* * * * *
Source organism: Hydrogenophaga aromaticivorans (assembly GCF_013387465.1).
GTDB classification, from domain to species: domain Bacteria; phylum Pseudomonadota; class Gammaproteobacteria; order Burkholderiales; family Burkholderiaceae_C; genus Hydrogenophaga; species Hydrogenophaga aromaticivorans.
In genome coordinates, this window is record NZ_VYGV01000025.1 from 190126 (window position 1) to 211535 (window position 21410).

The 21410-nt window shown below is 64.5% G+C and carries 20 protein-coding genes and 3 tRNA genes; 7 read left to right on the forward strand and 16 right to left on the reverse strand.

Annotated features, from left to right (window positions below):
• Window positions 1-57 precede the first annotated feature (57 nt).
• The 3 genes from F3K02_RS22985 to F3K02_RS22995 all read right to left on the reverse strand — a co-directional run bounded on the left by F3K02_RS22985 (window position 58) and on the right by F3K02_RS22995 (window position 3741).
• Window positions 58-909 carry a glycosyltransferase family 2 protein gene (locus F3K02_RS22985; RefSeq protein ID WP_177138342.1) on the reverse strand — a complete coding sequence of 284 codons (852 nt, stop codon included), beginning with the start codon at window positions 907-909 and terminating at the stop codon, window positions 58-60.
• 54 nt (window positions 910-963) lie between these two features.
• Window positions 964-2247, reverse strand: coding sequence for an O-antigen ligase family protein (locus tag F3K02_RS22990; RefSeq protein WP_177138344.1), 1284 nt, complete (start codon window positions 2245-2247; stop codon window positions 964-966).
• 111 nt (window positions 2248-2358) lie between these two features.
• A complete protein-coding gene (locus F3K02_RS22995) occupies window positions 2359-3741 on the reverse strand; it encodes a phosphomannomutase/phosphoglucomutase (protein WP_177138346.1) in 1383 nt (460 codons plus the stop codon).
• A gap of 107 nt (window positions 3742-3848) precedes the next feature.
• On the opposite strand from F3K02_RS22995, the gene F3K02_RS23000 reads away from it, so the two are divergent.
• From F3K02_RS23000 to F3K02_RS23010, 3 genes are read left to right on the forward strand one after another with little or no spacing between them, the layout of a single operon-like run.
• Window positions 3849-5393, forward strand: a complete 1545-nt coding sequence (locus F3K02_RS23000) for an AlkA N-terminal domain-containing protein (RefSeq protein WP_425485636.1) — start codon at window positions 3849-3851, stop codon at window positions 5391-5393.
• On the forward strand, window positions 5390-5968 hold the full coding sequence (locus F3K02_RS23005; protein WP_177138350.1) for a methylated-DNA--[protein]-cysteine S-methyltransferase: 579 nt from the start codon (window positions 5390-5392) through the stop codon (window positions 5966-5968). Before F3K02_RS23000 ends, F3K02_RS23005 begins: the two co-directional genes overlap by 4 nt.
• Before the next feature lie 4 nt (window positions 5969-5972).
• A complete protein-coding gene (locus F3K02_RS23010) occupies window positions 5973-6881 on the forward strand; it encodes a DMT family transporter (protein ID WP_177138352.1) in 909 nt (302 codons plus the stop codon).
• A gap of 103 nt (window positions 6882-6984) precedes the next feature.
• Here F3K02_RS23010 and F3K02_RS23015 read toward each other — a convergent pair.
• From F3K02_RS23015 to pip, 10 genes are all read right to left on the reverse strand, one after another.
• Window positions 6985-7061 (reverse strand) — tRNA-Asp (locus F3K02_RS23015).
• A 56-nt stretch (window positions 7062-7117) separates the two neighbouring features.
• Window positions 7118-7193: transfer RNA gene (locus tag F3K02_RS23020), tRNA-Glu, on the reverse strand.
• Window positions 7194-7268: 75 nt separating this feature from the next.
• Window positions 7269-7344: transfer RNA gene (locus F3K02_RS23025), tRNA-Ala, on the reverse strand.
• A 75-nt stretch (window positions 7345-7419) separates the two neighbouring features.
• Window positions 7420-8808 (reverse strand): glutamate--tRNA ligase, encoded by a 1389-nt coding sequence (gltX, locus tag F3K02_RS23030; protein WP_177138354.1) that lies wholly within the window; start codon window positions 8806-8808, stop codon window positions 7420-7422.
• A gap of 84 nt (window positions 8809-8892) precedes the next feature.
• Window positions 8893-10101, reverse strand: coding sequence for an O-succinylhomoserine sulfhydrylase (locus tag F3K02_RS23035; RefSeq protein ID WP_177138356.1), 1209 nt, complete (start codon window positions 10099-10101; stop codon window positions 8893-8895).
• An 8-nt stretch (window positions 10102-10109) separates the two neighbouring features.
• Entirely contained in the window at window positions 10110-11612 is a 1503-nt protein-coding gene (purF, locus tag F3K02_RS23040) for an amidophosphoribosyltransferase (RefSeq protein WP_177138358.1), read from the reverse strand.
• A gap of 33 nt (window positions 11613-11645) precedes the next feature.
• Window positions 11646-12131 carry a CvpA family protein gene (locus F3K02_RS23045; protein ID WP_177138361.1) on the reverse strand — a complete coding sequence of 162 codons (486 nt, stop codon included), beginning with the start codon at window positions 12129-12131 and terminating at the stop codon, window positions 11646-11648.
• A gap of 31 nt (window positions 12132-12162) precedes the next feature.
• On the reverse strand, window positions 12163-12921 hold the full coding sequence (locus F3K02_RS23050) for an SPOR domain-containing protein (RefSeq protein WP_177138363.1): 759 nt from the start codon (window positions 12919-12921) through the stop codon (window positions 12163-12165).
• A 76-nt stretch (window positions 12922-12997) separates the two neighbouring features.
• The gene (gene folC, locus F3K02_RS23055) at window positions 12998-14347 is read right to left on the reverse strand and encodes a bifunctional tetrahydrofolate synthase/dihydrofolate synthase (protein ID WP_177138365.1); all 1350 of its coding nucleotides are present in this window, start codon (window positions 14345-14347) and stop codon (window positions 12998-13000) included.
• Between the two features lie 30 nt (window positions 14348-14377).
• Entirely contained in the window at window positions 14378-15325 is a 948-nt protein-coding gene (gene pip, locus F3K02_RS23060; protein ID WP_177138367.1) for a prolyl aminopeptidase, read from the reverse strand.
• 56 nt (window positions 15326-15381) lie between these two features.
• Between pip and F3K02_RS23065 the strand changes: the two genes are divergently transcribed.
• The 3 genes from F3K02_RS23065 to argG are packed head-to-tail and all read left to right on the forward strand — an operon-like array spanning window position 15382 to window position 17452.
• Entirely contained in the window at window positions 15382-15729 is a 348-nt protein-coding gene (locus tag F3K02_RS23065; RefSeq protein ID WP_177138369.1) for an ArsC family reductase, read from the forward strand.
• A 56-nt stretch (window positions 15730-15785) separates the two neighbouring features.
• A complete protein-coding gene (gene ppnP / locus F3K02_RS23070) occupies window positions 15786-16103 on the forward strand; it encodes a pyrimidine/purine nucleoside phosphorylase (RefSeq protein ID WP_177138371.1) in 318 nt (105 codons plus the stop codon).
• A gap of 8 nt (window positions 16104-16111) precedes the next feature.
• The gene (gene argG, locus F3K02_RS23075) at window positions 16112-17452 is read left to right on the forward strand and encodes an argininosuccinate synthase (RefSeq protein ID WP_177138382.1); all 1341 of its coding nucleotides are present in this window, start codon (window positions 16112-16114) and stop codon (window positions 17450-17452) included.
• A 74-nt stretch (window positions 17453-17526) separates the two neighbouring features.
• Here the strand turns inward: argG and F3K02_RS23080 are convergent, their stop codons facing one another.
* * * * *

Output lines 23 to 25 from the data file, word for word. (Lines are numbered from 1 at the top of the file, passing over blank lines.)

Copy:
• Window positions 6985-7061 (reverse strand) — tRNA-Asp (locus F3K02_RS23015).
• A 56-nt stretch (window positions 7062-7117) separates the two neighbouring features.
• Window positions 7118-7193: transfer RNA gene (locus tag F3K02_RS23020), tRNA-Glu, on the reverse strand.